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ILLUMINATING THE DARK CONTINENT: UNDERSTANDING AFRICA THROUGH PHOTOGRAPHS When you think of Africa, what images come to mind? Africa: A Continent of Contrasts Life Expectancy: Egypt: 70.4 Zambia: 37.2 Literacy Rates: Zimbabwe: 85% Niger: 12% Yearly Earnings Per Person:

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Presentation Transcript
slide1

ILLUMINATING THE

DARK CONTINENT:

UNDERSTANDING AFRICA THROUGH

PHOTOGRAPHS

slide6

Africa: A Continent of Contrasts

Life Expectancy:

Egypt: 70.4

Zambia: 37.2

Literacy Rates:

Zimbabwe: 85%

Niger: 12%

Yearly Earnings Per Person:

Botswana: $3337.49

Ethiopia: $100.28

Access to Safe Drinking Water:

Egypt: 82%

Niger: 19%

slide7

LIVING CONDITIONS

3,000 African children under 5 die each day from Malaria

slide8

Some 2 million residents

live in the shanty-town

of Soweto, just outside

of prosperous Johannesburg.

The vast majority do not have running water or reliable electricity. Crime is rampant as is the spread of contagious diseases. The World Health Organization described Soweto as a “national health risk.” The South African government calls Soweto “a diamond in the rough.”

slide9

INTERNAL CONFLICT

There are presently 19 ethnic/political wars taking place in Africa

slide10

Between 1971-1979,

Idi Amin of Uganda

ordered the death of

some 300,000 Ugandans. When exiled in 1979, Amin leaves his already impoverished country $320 million in debt

and crippled by 200% inflation. He “retires” to Saudi Arabia and dies in 2003.

slide11

POVERTY

Seventy-percent of Africans live on less than $2.00 a day

slide12

Plagued by drought and a lack of infrastructure, African food production has decreased over 23% within the past decade. Thirty percent of African

children are malnourished. Half of all deaths of African pre-schoolers stem from malnutrition. More than 3,900 African children die each day due to unsafe drinking water.

slide14

ENVIRONMENTAL IMPACT

Over the past four decades, the African elephant population has been reduced by more than 80%.

slide15

Logging and poaching have both lead to significant decreases in

African wildlife. Hunted for food or for sport, African wildlife is

teetering on the brink of survival. A 10 year old African boy was paid

the equivalent of .10¢ for a lion’s head.

slide17

African is often referred to as the “Cradle of Civilization.” The richness of the ancient Egyptian civilization is evidenced in their contributions to mathematics, aesthetics, law, and architecture. Some believe it was in Africa, more than 3 million years ago, that Humans took their first bipedal steps.

slide18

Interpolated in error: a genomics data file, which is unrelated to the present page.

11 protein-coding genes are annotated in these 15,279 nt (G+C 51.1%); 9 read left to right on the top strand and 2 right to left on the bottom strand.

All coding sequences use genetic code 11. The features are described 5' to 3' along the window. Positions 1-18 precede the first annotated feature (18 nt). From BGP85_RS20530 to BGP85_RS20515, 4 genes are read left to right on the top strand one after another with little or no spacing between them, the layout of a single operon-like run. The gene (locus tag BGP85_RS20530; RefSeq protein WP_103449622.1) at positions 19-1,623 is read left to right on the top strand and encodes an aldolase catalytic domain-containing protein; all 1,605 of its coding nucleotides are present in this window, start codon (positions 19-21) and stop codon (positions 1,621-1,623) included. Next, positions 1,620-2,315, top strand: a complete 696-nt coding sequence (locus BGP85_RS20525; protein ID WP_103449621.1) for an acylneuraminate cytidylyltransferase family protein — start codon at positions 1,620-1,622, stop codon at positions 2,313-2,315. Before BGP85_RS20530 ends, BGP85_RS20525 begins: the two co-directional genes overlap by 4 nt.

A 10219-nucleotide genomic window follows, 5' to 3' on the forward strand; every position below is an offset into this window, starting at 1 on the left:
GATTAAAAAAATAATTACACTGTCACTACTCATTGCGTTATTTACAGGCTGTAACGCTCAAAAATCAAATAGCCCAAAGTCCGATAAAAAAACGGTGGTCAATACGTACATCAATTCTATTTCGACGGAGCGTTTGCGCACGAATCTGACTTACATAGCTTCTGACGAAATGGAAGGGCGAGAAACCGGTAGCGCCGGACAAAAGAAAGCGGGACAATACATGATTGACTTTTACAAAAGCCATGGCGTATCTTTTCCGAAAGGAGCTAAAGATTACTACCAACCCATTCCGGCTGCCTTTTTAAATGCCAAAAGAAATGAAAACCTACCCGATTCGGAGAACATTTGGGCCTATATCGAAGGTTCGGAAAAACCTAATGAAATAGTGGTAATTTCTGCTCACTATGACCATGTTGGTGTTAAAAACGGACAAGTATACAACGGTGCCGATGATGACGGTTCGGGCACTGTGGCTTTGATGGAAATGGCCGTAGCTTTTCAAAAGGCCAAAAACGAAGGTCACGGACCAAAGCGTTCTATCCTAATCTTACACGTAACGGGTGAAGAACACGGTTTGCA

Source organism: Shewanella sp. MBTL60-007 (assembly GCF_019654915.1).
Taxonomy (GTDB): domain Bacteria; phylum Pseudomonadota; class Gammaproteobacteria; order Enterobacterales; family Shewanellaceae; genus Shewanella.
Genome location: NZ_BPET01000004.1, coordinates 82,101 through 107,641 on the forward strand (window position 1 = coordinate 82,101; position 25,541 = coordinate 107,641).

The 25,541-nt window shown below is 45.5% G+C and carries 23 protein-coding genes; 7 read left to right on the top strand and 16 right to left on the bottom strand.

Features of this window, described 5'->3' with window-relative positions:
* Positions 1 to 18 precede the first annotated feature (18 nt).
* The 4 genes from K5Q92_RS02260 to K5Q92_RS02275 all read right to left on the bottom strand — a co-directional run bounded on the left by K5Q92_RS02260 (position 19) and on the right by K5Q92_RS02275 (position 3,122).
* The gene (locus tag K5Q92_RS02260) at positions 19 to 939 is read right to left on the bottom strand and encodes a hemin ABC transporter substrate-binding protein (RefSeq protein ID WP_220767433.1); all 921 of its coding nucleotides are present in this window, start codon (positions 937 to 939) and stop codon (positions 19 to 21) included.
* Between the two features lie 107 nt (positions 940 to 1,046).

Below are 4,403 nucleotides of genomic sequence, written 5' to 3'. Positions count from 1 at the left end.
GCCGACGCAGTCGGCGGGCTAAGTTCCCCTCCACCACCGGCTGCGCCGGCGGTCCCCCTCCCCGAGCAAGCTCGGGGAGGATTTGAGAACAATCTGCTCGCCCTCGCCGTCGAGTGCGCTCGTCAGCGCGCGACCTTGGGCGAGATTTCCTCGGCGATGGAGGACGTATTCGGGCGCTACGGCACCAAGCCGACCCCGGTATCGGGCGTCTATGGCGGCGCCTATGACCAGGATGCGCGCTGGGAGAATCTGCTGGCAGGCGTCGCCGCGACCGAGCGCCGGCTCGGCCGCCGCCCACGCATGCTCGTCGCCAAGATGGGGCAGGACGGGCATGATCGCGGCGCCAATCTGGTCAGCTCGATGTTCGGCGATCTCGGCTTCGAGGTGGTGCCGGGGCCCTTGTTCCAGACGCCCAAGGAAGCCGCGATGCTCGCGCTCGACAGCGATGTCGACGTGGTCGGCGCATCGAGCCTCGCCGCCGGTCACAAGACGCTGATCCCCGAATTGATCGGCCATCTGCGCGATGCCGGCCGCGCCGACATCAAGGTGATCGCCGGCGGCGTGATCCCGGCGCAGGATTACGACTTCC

Imprisoned for 26 years for opposing the oppressive white- only rule (Apartheid) in South Africa, Nelson Mandela emerged as the voice for African unity, struggle,

and hope. Elected President

of South Africa in 1994, he worked to eradicate the vestiges of colonial rule which politically, economically,

and educationally placed the African in a reduced role. He was awarded the Nobel Peace Prize for his peaceful efforts in moving South African from Apartheid to Democracy.

slide19

Africa is using its physical

resources (like Zimbabwe’s Victoria Falls) to spur

eco-tourism. Preservation

of such cites are on the rise

as African governments

realize that economics and

conservation are intertwined. Within the past decade, Africa has established numerous eco-tourism cites that preserve the natural landscape while increasing conservation awareness.

slide20

There are thousands of

water projects scattered

throughout the continent

with the goal of providing

safe drinking water to

roughly 300 million

Africans. A well, which

costs about $5.00

to start, can reduce

health risks like trachoma

(the leading cause of

blindness in African

children) and dysentery.

slide21

From running small store-front

business to backyard vegetable

stands to serving as tour

guides or school teachers,

women are on the forefront of

Africa’s economic revitalization.

It is estimated that 60% of new

businesses or enterprises are

started by women. Though

still lagging behind males in

terms of education, African

women are poised to exert a

tremendous amount of

economic influence

throughout the region within

the next decade.

slide22

Africa’s wildlife is making a

comeback. After decades of

reckless poaching and poor

land management, hundreds

of game preserves and wildlife

sanctuaries have been created.

The results are promising: the

African elephant, cheetah, and

lion populations have all

steadily increased. Yet the

African lowland gorilla is still

severely threatened. Its future

remains uncertain.

slide26

Select Resources

www.africa.8m.net/

www.worldfactsandfigures.com/africa.

www4.worldbank.org/afr/stats/default.cfm

www.awf.org/

www.africanculturalcenter.org/5_2statistics.html

http://www.planeta.com/ecotravel/africa/1196africa.html

http://www.ifad.org/media/events/2001/aids.htm

http://www.globalpolicy.org/socecon/develop/indexafr.htm

Achebe, C. (1958). Things fall apart. Oxford: Heinemann.

Conrad, J. (1899). The heart of darkness. New York: Penguin.

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